• At this point in time, many Christians wanted to remove the superstitious elements of their

  • religion altogether, considering them a bit backwards.

  • Therefore, this new more human look for the Devil suited them just fine.

  • By the 19th century, Goethe's “Faustleaned into the image of the Devil as a sly,

  • cunning manipulator.

  • At this point, the image of Satan switches to a more weasley-looking trickster.

  • Many bronze statues of this era depict him as a thin, drawn, frequently hunched over

  • man with pointed features

  • One thing many depictions share in common is the color red.

  • That's usually a theme for images of Satan, which makes sense as he rules over a place

  • where fire is eternally burning and people are bleeding from being tortured.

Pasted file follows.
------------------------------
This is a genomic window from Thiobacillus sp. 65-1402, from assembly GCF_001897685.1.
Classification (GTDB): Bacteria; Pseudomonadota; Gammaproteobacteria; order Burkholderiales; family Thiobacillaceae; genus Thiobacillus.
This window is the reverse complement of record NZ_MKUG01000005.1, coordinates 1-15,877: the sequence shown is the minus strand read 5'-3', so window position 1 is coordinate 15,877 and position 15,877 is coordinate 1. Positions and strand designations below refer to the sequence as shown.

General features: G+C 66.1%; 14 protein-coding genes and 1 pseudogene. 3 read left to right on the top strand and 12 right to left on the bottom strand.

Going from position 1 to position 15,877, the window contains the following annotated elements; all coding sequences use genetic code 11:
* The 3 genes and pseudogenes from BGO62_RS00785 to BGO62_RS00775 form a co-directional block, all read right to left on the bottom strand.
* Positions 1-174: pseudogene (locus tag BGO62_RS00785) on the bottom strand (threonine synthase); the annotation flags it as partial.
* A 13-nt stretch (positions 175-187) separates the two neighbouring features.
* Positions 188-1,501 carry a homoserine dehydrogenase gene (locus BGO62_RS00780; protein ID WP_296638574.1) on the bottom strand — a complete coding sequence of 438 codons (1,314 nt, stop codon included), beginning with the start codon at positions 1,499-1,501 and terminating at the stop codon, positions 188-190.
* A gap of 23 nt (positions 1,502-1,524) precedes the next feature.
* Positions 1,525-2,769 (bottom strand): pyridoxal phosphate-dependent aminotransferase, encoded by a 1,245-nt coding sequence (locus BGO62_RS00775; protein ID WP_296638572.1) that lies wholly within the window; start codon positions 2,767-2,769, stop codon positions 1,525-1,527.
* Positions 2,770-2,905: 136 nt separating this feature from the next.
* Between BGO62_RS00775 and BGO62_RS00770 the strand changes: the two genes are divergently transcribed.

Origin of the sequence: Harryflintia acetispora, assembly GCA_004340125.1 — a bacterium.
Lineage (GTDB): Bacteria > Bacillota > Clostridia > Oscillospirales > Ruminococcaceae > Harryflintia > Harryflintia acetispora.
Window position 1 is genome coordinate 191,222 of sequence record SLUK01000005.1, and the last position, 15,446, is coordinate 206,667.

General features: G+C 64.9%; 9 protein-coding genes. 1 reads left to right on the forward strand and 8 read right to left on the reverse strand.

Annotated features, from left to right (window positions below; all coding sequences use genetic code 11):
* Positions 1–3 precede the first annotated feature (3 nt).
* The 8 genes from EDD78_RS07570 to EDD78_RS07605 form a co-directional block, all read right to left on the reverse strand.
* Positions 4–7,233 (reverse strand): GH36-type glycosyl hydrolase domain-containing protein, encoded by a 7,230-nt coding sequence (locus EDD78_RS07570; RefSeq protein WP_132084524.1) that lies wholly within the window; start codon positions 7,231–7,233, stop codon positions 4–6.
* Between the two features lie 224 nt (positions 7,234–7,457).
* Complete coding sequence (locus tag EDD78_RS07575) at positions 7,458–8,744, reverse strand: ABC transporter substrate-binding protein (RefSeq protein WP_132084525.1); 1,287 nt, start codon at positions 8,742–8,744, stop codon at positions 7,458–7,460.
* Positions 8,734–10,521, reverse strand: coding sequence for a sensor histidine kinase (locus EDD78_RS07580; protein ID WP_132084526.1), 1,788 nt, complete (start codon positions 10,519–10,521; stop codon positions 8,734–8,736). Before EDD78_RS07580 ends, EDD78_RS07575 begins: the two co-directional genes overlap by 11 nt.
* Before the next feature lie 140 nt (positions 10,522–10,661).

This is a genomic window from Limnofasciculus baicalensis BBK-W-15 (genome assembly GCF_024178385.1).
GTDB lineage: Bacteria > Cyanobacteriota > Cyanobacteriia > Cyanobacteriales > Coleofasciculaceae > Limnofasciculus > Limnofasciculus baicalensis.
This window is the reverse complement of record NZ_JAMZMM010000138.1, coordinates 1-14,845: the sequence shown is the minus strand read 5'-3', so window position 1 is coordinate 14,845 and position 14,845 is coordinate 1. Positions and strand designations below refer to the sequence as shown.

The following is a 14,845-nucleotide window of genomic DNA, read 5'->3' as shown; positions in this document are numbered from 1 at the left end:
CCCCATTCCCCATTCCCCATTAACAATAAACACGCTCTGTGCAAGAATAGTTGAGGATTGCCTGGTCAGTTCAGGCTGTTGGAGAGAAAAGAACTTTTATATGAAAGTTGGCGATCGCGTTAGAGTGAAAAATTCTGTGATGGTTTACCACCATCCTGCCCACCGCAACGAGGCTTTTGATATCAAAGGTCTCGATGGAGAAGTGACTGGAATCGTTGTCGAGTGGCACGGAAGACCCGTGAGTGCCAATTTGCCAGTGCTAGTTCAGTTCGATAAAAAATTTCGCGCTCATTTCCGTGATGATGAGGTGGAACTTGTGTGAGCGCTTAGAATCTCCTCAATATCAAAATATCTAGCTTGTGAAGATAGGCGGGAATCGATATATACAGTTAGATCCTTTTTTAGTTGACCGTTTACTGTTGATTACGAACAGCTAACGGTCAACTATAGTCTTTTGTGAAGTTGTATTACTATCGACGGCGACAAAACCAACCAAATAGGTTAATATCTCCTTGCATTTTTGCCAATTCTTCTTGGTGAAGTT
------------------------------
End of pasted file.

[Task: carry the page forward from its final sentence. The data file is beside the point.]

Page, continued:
• Some Christians believe that the Devil still occasionally walks the Earth, presenting himself

  • in the form of demonic possessions.

  • Popular shows and cartoons show him carrying a trident and wearing a red cape.

  • A few last-minute, ahem, “sexyHalloween costumes depict him in a red bodysuit and

  • horns, wearing nothing much else at all, and prone to being fined for public intoxication.

  • Nowadays, many works of art depict the Devil as embodied by a person, or institution, right

  • here on Earth.

  • The Devil has been depicted as a tailor sewing Nazi uniforms in Jerome Witkin's “The

  • Devil as Tailor”, or even as a red-clad papal figure next to a bloody woman inHeaven

  • and Hell”.

  • We will not be showing that second image in this video, and trust us, your brain cells